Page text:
Crickets generally live outdoors, but they will migrate indoors in search of food, water, and shelter. It can be quite alarming to find crickets in your home. They tend to congregate in late summer and can infest basements and crawl spaces by the dozens. Certain species can also do a great deal of damage to your lawn and garden. Luckily, cricket control is available. The following will help you learn to identify the most common species of crickets and the basics of cricket pest control.
Crickets are insects that are related to grasshoppers, earwigs, and even roaches. Although there are over 900 species of crickets around the world, they all share many common features. Crickets generally have a cylindrical body, a round head, long antennae, and 2 cerci or spikes at the end of their abdomen. Crickets have powerful back legs that are suited for jumping, and many species of crickets can fly. Crickets are nocturnal and are perhaps best known for the loud, high-pitched chirping sounds the males make while trying to attract a mate. While this is true of many species, some crickets do not make sound. The average lifespan of a cricket is around 90 days.
There are four main types of crickets that typically cause problems for humans, whether in homes or around the yard. They are house crickets, camel crickets, field crickets, and mole crickets.
House crickets are ¾ to one inch long and are normally a light yellow or brown color. They have three dark bands on the head that set them apart from other species. House crickets make the distinctive chirping sounds that we commonly associate with crickets. When they enter homes, they are in search of a warm, moist environment to live. They can often be found in kitchens, basements, and crawl spaces. House crickets can cause damage to household items because they will eat almost anything. This includes things like: paper, books, linens, fruits, and clothing.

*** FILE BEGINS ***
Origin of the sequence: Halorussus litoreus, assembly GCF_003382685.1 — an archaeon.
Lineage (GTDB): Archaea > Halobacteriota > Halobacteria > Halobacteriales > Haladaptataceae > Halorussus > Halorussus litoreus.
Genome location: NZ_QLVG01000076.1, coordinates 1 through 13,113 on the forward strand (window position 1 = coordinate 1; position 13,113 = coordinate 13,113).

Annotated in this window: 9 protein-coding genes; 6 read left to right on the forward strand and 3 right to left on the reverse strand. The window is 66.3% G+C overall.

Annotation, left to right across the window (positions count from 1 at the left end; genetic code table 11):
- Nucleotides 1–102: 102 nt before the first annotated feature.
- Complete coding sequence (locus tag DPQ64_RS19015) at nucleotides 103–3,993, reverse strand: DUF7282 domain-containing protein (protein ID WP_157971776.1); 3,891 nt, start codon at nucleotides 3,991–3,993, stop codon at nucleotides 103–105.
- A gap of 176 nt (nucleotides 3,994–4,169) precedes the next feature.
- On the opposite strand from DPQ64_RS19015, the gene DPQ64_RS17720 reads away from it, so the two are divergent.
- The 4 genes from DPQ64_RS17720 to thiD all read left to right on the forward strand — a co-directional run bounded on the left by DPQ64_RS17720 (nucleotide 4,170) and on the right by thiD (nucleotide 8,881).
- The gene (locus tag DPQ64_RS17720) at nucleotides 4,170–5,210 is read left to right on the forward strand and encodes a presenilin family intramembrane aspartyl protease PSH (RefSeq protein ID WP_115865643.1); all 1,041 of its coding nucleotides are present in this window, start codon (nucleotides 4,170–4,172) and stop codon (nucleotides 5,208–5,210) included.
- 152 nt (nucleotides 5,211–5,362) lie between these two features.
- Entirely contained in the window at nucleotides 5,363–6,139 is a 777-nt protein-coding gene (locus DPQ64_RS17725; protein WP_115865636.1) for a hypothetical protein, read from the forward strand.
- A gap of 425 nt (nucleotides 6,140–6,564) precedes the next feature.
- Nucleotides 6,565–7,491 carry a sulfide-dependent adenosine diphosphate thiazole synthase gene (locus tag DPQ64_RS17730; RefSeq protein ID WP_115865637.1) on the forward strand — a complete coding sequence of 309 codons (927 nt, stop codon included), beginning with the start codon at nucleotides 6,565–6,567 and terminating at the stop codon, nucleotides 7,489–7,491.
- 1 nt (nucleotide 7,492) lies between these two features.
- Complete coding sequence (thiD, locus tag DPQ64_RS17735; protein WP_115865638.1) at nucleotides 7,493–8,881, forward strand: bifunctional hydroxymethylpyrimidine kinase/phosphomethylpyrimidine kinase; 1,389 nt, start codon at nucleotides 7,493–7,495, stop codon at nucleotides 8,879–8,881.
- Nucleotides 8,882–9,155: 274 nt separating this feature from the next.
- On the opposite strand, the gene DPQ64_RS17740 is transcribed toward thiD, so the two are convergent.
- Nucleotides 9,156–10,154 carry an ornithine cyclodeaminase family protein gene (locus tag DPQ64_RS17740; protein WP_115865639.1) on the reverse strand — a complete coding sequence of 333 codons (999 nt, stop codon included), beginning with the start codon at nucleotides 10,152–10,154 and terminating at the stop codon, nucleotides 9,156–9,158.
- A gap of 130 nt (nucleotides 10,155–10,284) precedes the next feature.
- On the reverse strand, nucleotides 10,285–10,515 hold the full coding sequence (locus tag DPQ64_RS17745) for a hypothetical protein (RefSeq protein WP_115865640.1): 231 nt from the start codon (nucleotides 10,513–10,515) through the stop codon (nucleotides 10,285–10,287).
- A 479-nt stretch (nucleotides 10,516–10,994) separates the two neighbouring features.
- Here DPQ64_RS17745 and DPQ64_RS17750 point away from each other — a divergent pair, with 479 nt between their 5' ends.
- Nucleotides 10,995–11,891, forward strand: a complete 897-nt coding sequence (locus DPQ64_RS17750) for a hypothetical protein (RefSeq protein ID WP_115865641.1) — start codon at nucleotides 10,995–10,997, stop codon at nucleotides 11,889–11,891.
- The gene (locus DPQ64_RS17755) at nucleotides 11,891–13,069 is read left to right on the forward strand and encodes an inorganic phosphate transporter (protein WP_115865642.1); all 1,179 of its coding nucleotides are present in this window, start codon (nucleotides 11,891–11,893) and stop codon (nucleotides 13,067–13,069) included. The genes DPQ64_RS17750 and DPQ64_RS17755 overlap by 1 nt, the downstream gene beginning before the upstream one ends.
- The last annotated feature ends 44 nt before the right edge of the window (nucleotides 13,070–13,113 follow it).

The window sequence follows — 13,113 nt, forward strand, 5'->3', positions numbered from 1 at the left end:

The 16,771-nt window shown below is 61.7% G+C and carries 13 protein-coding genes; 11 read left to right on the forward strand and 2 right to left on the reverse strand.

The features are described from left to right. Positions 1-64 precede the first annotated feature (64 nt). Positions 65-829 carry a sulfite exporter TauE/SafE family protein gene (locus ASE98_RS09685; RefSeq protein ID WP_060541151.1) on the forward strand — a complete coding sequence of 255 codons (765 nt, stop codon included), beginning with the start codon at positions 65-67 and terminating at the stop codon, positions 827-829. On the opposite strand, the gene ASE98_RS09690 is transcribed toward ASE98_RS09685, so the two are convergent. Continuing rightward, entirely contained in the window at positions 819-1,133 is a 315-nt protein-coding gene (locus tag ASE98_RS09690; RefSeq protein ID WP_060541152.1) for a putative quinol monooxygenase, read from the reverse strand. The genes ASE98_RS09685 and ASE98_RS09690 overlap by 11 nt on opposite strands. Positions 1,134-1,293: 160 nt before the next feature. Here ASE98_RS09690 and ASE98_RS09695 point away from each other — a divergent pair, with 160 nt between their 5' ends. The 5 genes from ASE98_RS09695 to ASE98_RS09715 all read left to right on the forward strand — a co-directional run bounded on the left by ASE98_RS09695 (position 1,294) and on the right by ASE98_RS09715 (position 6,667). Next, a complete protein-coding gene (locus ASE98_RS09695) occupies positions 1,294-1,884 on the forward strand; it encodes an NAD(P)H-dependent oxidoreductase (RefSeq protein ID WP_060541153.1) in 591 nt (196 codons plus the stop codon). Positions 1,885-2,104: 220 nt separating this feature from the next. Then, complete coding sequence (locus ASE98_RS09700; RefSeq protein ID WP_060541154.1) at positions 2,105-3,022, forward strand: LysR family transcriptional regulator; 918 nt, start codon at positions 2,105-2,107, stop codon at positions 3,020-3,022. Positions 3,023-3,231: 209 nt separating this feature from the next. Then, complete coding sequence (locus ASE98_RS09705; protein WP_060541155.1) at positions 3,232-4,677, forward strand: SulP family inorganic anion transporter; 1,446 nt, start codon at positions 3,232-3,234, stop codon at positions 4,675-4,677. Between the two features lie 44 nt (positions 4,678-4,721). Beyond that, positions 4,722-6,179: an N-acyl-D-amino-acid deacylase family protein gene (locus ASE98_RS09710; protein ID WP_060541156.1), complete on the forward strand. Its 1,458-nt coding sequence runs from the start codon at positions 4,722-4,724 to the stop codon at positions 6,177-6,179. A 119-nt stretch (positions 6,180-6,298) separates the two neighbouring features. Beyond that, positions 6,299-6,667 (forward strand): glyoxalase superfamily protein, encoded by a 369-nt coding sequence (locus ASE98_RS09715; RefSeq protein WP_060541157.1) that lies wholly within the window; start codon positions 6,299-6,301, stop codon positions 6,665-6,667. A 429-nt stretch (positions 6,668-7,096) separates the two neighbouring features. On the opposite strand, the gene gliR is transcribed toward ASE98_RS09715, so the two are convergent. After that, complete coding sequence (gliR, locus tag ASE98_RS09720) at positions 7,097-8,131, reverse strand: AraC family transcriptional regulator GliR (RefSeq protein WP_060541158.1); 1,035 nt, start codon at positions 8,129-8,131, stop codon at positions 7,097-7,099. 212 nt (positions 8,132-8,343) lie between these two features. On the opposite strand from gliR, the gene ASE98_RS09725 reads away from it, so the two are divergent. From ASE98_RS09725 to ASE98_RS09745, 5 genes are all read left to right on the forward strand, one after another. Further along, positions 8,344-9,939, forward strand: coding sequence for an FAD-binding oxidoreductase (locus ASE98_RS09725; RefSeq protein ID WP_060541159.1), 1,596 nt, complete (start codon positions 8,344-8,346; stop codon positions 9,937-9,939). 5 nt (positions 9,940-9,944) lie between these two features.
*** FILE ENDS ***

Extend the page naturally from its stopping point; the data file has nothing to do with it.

By Geyersberg, Professor emeritus Hans Schneider [CC BY-SA 3.0 (https://creativecommons.org/licenses/by-sa/3.0)], from Wikimedia Commons
Field crickets are found all over the world. They are a little longer than house crickets and can be dark brown, gray, or black in color. Field crickets rarely enter homes, as they prefer to live outdoors, but during extreme temperatures they may find their way inside. When they are around humans, it is usually in flower beds, lawns, and tall grasses or vegetation. They are also attracted to lights and can often be found outside entryways wear outdoor lights are present.
Mole crickets (gryllus spp.) are not seen as often as other species because they live underground. Mole cricket nymphs can do significant damage to lawns during the summer. Mole crickets are much more rounded in shape with large, shovel-like front legs. These legs are used for rapid digging, and make them look like moles. Mole crickets can grow to be up to 1.25 inches long. They are brown, yellowish, or reddish-brown. Like most crickets, they are nocturnal, can fly, and are attracted to light. Unlike most crickets, mole crickets can burrow up to 30 inches deep in search of roots, insects, and worms to eat. Mole crickets are common throughout the eastern United States and are particularly difficult pests for golf courses. Controlling adult mole crickets is challenging, so timing treatments to kill the nymphs is important.
Signs of mole cricket damage in yards may include:
- Surface ridges from tunnels
- Exit holes of 1” or more in lawns
- Dead or damaged patches of lawn
- Damaged vegetable crops
- Sandy soil with Bermudagrass and bahiagrass is most often affected
Camel Crickets (AKA Cave Crickets)
Camel crickets (ceuthophilus spp.) may also be known as cave crickets or hump-back crickets. They are usually light brown with darker brown mottling and range from .5 – 1.5 inches long. They have an arched back that gives the name “camel,” thick bodies, and very long legs and antennae. Sometimes people mistake these crickets for spiders, which lead to the nickname “sprickets.”